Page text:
After a long wait, Mike Sanchez brought his new band to London.
Mike Sanchez, former front man with The Big Town Playboys, returned to the London stage on Friday 15 December with his new band. After 15 years with The Playboys, a packed 100 Club in London's West End were eager to see and hear his new combo.
Mike Sanchez: Pianist, guitarist, vocalist, showman!
Dressed in a bright red suit, with suitably baggy trousers, the showman made the crowd wait until 9.40pm before making his appearance on stage. Together with a six-piece band that included Slap Happy from King Pleasure and The Biscuit Boys on double bass, and Al Nichols of Blue and Little Harlem on saxophone, the sound showed a departure from the Playboys mix. With another sax, trumpet, guitar and drums, the line-up had the look of a jump-jive outfit - and that's what it was, with some blues thrown in as well.
From the opening number, Undecided Fool, Sanchez set out his stall for all to hear. Moving between keyboard, guitar and singing duties proved effortless for the man. His ability to hover just above the piano stool as he both played and sang was a wonder to behold!
The first set included Hurtin' Inside (from his new untitled CD), Three Months Three Weeks Three Days and a song about Texas, before Sanchez closed out with a couple of Buddy Holly numbers. Someday and Brown Eyed- Handsome Man had them jigging in the small areas still available for dancing. The latter numbers saw the brass section getting in some bar time as the band onstage continued as a four-piece, with Sanchez on guitar.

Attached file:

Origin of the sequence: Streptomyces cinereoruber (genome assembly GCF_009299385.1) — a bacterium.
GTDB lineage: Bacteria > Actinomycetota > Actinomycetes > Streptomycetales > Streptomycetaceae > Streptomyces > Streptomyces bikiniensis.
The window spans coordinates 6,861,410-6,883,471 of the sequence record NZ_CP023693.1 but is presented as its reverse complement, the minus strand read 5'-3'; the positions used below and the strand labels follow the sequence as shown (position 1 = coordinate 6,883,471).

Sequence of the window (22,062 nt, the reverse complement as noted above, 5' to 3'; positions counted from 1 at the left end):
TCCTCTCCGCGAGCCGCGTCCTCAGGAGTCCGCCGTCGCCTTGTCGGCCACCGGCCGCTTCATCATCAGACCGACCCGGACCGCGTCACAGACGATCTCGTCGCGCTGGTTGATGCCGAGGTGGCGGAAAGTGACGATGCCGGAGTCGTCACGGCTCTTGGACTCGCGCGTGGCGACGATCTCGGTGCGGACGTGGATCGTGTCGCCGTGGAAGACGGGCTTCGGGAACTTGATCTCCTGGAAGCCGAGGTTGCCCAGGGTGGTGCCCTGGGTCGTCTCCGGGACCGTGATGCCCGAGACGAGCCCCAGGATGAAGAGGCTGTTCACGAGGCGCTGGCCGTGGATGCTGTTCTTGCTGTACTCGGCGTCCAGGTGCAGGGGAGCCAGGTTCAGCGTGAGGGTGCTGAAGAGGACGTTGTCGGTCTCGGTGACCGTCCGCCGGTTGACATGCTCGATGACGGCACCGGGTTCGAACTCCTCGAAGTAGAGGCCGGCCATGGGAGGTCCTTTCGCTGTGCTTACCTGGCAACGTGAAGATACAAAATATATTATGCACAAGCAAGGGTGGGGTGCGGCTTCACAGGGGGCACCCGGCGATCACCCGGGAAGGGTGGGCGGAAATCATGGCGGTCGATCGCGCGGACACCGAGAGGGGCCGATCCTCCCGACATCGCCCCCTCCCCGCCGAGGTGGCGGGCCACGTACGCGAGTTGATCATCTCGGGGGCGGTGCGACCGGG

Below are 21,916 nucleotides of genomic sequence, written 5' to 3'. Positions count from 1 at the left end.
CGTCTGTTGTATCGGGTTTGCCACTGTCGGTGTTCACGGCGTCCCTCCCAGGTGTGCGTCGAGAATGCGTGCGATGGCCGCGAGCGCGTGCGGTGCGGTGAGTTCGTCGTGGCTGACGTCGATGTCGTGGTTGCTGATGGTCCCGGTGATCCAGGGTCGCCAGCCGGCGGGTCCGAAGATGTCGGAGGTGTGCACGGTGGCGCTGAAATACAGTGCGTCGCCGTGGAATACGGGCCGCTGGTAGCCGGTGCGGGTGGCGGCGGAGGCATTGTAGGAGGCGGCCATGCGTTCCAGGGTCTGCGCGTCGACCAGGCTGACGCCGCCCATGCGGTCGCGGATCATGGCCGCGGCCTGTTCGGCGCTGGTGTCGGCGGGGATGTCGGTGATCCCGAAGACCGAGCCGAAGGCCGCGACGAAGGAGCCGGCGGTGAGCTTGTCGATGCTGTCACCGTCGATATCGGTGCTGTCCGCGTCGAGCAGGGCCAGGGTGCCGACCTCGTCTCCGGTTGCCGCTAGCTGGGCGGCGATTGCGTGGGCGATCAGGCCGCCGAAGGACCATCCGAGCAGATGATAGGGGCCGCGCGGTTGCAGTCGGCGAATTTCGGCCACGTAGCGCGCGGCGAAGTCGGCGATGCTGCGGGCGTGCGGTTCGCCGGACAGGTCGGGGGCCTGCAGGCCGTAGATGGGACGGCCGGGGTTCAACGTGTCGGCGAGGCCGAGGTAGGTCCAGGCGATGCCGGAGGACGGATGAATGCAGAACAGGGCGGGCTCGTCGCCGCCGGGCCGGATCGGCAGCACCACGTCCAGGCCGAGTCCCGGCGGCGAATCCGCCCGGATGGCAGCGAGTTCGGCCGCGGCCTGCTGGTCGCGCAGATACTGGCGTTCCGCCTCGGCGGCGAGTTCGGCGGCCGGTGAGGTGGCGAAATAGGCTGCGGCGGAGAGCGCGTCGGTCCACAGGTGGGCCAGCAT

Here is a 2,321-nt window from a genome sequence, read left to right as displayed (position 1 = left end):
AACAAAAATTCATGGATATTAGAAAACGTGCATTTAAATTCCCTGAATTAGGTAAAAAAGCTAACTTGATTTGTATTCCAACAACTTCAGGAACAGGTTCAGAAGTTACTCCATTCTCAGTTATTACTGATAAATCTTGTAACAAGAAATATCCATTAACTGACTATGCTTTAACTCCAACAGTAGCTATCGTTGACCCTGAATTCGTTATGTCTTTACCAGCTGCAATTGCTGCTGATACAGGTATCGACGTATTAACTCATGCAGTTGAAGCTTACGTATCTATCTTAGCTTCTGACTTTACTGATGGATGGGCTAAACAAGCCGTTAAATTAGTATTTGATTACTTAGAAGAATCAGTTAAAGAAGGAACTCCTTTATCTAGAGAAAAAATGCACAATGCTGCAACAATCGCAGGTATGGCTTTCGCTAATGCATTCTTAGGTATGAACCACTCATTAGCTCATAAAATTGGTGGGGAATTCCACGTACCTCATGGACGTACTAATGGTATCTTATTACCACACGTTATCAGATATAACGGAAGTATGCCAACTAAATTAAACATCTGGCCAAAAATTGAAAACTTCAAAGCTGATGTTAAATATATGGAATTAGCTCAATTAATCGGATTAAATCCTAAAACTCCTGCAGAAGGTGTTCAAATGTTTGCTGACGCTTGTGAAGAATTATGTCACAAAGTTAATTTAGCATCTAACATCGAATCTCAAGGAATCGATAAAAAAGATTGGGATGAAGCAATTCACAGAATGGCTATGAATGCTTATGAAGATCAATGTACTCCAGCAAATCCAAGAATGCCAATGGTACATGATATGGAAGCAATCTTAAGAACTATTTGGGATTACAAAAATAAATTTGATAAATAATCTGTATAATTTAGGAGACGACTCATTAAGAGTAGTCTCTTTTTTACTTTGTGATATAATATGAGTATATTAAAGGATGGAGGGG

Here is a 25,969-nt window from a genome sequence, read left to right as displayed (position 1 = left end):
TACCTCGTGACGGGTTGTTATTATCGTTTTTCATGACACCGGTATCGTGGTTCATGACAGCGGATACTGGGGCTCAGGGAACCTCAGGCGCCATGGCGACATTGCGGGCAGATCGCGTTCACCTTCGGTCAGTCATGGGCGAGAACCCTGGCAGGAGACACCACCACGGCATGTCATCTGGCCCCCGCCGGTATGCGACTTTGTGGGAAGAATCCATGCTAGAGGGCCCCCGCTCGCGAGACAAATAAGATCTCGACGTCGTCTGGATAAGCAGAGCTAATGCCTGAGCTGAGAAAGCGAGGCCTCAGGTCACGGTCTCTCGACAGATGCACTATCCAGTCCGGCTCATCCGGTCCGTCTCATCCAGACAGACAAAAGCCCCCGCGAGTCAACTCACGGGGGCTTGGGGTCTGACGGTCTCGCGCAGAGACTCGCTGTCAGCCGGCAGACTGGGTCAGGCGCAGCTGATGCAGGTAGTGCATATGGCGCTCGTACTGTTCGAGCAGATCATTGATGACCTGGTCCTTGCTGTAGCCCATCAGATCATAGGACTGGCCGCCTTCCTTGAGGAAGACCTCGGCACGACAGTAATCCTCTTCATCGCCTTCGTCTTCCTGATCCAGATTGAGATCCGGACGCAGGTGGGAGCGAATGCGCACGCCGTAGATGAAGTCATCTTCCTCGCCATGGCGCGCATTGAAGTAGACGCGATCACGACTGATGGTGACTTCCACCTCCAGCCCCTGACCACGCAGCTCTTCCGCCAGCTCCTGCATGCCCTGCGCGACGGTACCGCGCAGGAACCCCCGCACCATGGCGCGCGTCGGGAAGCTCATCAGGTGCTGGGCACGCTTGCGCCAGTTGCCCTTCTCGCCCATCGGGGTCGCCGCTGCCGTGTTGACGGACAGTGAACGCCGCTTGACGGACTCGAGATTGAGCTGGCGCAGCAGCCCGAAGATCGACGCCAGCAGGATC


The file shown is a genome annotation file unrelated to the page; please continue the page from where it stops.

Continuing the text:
After an inordinately long break, the musicians returned for more. Once again, the sound of blues and jump-jive filled the room, all delivered in a style that had shades of Elvis, Jerry Lee and Chick Berry - not a bad lot of influences to have. Looking For You kicked off the proceedings, and was followed by some Playboy favourites like Glamour Girl, and some originals like Coal Miner and Messed With An Angel from his solo CD Just Can't Afford It. A couple of the numbers were not so much influenced but more like rewrites of Presley's Mystery Train and Little Richard's Lucille.
The rapport established with the crowd held throughout the evening, but was almost strained to breaking point when Sanchez suddenly and inexplicably had a Jim Reeves moment. Onlookers were somewhat stunned as he launched into what was obviously a personal favourite, but was at odds with the mood of the rest of the evening. However, it was a momentary aberration, and he was forgiven by the end of the next number.
Sanchez had played at The Excel Club in East Finchley the previous Sunday, but that was a short solo set with piano. Tonight with his band, he found an audience full of friends and Playboy fans (the band, not the magazine), and was on a winner all the way - Jim Reeves moment excluded. With the departure of Ray Gelato to The States, the return of the showman is indeed a timely one.
For more information on the web you can visit Mike Sanchez and Big Town Playboys. Mike's own site has sound files from his new CD.
© 2000 Andrew Winton.
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